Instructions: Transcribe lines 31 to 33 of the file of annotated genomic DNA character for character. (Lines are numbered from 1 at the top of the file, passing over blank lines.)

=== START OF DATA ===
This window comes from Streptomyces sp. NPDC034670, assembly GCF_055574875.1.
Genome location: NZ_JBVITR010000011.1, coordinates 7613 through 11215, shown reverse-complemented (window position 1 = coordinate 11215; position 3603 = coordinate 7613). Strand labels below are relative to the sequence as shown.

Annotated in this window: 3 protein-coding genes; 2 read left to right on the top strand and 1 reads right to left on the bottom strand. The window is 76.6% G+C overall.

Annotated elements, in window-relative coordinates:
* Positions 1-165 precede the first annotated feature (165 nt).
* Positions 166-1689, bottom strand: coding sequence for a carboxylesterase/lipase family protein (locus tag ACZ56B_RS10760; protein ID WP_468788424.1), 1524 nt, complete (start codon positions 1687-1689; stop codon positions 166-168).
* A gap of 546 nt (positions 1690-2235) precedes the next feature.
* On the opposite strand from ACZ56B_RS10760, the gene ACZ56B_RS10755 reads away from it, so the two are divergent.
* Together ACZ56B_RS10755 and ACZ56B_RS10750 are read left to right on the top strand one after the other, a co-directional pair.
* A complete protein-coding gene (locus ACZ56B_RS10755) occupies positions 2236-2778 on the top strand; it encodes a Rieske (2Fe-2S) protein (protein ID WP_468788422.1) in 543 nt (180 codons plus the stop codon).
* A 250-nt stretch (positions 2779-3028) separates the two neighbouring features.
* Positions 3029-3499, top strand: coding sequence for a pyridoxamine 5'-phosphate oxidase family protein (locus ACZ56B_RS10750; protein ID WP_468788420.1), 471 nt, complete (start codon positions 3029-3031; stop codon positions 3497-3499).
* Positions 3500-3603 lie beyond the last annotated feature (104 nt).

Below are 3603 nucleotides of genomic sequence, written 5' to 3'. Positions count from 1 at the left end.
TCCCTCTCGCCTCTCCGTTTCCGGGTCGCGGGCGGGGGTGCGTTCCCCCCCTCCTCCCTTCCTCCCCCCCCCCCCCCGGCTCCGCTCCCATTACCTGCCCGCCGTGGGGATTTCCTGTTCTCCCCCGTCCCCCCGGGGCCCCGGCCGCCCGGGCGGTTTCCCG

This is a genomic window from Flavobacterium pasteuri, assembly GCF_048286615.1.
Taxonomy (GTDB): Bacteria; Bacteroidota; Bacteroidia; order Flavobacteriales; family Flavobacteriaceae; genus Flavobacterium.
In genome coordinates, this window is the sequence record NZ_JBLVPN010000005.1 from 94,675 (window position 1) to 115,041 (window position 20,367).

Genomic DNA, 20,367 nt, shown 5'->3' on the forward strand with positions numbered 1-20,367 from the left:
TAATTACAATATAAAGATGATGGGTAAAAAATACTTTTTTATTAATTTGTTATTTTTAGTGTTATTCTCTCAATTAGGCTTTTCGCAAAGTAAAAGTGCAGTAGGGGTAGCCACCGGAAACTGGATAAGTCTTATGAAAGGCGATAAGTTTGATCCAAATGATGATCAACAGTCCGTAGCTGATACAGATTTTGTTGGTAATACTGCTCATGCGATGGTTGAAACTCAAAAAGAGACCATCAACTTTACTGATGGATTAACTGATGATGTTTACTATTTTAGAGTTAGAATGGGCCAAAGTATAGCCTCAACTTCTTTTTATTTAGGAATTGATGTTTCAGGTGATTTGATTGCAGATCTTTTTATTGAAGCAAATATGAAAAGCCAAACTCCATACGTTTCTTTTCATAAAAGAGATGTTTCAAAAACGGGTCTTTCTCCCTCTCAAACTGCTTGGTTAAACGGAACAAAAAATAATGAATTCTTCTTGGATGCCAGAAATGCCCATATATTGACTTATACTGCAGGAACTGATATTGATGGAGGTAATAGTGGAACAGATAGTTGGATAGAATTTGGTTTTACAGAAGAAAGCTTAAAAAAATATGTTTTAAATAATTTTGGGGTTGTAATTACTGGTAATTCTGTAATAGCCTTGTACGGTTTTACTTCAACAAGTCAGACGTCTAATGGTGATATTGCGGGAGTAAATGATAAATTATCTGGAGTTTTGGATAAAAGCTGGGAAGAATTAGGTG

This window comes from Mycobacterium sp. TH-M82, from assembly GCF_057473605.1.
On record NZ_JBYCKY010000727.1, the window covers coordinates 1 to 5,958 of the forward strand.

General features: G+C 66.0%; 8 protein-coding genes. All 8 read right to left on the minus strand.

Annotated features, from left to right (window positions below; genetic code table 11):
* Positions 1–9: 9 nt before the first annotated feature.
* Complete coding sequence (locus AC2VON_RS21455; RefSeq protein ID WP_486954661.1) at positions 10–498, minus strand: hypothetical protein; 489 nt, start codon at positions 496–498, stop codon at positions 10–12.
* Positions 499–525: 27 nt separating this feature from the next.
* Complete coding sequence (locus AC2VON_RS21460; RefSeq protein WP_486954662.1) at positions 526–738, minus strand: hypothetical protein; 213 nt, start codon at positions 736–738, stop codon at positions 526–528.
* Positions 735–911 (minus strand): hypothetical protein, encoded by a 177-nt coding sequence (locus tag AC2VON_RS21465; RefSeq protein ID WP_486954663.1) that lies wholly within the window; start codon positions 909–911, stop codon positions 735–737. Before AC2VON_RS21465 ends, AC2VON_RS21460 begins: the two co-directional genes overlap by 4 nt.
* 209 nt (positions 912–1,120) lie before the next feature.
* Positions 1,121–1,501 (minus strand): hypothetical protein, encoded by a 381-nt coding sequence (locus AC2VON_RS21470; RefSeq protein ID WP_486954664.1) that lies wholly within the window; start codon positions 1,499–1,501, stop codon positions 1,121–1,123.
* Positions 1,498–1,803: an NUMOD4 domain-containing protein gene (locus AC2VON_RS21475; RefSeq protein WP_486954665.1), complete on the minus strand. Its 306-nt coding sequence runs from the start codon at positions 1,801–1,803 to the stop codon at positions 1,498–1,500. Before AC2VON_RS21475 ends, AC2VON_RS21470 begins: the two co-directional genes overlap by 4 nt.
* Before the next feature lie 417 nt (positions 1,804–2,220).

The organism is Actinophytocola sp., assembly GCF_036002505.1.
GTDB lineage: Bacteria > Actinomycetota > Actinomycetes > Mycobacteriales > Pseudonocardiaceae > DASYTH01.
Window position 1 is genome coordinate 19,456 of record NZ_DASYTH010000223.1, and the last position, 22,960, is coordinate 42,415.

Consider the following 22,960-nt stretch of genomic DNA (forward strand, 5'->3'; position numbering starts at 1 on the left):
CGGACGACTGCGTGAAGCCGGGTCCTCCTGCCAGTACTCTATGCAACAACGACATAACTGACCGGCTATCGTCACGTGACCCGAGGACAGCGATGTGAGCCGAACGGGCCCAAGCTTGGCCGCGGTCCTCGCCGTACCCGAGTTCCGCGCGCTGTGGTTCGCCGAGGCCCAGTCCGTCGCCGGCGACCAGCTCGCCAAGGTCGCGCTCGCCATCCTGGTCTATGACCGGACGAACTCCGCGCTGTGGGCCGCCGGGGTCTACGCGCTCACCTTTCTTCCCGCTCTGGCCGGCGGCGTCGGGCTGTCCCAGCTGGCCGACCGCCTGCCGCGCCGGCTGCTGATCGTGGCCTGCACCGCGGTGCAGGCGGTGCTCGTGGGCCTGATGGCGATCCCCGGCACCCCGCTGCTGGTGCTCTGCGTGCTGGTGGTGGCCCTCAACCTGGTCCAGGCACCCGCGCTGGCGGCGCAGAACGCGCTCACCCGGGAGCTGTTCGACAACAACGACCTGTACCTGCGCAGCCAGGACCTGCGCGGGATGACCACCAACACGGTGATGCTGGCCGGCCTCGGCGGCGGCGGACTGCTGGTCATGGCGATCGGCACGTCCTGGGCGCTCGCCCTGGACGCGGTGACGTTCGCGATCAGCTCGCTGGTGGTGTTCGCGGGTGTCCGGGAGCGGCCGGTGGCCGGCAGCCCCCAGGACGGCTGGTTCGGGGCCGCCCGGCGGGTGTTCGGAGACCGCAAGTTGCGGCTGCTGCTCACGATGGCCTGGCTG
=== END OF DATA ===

* Positions 1,121–1,501 (minus strand): hypothetical protein, encoded by a 381-nt coding sequence (locus AC2VON_RS21470; RefSeq protein ID WP_486954664.1) that lies wholly within the window; start codon positions 1,499–1,501, stop codon positions 1,121–1,123.
* Positions 1,498–1,803: an NUMOD4 domain-containing protein gene (locus AC2VON_RS21475; RefSeq protein WP_486954665.1), complete on the minus strand. Its 306-nt coding sequence runs from the start codon at positions 1,801–1,803 to the stop codon at positions 1,498–1,500. Before AC2VON_RS21475 ends, AC2VON_RS21470 begins: the two co-directional genes overlap by 4 nt.
* Before the next feature lie 417 nt (positions 1,804–2,220).